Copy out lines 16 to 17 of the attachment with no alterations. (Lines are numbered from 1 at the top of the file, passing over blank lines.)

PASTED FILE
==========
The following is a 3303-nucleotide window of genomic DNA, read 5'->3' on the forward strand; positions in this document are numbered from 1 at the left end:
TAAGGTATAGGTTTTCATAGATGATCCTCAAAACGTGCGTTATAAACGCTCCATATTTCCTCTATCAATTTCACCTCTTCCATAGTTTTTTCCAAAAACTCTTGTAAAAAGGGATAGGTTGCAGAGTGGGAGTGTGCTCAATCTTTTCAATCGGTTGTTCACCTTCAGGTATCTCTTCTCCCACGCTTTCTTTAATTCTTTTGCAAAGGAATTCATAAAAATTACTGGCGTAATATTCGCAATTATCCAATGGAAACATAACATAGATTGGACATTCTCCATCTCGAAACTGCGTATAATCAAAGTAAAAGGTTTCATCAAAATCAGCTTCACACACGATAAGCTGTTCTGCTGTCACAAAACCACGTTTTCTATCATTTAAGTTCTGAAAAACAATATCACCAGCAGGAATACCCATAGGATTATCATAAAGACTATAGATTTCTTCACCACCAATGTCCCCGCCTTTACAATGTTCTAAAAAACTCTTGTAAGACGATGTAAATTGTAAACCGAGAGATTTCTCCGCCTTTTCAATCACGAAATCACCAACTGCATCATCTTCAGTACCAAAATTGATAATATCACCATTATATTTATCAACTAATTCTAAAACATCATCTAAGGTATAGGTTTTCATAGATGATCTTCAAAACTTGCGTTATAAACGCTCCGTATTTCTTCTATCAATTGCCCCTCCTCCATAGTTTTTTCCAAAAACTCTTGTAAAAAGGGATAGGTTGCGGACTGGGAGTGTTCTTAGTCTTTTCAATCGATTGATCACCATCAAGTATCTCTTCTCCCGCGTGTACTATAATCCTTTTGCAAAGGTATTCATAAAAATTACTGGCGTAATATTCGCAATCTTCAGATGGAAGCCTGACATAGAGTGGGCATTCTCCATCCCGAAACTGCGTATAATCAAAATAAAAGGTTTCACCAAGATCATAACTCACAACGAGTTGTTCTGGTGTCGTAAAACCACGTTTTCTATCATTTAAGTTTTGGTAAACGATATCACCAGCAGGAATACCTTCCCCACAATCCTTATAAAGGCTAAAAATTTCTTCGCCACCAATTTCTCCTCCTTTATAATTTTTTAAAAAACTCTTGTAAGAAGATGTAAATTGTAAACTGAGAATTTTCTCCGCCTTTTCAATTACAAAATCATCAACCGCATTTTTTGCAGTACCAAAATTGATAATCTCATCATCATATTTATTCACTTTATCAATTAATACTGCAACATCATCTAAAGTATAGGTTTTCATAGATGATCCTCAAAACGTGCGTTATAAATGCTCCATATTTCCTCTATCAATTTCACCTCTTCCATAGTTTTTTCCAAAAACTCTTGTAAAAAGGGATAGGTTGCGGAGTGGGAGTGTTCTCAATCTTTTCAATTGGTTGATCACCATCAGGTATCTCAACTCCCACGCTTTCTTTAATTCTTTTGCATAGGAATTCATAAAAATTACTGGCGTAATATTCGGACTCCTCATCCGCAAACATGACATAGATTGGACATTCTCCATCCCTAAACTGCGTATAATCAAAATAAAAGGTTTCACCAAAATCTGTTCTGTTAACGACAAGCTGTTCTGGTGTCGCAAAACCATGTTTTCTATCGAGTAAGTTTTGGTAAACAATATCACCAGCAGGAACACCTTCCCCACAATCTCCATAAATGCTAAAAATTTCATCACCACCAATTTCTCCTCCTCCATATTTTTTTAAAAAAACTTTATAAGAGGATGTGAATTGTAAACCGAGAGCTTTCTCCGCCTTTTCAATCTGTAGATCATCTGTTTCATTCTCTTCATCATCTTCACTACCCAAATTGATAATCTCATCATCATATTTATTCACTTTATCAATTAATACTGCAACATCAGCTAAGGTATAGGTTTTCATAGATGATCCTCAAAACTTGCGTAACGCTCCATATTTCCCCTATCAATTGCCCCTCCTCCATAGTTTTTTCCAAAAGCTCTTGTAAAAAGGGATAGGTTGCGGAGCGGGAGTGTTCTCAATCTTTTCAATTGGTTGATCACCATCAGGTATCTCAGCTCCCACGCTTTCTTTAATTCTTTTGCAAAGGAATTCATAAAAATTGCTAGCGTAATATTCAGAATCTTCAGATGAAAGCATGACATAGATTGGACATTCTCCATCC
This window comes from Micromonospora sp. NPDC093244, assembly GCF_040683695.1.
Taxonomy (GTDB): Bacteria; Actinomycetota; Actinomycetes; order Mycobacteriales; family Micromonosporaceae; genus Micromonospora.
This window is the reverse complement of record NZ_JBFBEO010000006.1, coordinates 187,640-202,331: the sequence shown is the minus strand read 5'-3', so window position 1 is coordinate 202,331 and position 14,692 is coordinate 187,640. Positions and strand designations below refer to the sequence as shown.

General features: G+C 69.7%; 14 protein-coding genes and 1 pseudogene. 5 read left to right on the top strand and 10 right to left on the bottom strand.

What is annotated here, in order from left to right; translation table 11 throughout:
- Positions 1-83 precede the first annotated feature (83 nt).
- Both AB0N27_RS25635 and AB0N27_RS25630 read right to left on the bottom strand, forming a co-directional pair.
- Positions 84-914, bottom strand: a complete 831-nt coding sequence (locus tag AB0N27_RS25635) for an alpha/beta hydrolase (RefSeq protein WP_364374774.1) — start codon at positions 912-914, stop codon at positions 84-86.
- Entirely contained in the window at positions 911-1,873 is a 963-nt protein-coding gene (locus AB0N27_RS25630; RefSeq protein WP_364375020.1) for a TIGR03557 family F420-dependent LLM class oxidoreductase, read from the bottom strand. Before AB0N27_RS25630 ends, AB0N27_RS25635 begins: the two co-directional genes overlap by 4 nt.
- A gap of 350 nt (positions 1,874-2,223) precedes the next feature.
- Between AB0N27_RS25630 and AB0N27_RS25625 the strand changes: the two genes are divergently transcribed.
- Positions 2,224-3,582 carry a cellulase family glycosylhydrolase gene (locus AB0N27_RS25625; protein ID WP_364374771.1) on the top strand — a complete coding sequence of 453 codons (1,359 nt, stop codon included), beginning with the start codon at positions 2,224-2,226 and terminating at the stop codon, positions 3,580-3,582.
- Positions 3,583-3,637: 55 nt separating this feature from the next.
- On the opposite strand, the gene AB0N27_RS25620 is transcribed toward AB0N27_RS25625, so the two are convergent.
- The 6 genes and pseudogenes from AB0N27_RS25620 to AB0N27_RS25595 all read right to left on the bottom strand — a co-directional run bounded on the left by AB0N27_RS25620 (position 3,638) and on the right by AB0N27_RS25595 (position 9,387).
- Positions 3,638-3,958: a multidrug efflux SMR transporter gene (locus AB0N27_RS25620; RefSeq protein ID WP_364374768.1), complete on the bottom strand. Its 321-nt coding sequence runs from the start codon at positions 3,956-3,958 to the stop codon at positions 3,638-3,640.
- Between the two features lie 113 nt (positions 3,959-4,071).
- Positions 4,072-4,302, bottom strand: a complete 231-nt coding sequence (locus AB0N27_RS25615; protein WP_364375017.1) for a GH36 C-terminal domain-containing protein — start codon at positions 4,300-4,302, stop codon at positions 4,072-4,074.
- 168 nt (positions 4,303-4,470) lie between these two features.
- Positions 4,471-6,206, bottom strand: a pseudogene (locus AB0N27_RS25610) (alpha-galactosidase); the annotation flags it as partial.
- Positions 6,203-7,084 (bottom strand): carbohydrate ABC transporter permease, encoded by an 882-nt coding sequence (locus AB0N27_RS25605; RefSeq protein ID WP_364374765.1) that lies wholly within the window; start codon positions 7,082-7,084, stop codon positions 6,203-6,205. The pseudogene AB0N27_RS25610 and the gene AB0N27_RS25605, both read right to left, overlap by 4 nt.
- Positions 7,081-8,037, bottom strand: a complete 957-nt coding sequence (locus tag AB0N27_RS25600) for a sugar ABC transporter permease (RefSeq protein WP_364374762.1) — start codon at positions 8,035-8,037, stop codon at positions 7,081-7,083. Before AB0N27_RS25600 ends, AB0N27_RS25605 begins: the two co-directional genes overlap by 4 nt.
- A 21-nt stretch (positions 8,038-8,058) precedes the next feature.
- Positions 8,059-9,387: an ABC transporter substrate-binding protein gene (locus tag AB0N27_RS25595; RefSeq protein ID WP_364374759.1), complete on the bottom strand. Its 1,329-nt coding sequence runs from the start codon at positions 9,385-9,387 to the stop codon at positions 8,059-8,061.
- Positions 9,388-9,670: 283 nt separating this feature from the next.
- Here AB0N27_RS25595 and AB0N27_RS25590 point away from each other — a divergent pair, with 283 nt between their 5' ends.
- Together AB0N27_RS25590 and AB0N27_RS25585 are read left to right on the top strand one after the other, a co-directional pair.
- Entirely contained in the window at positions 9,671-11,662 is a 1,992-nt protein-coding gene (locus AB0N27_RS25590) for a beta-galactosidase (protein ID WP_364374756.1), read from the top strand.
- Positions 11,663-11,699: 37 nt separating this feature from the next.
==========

- On the opposite strand, the gene AB0N27_RS25620 is transcribed toward AB0N27_RS25625, so the two are convergent.
- The 6 genes and pseudogenes from AB0N27_RS25620 to AB0N27_RS25595 all read right to left on the bottom strand — a co-directional run bounded on the left by AB0N27_RS25620 (position 3,638) and on the right by AB0N27_RS25595 (position 9,387).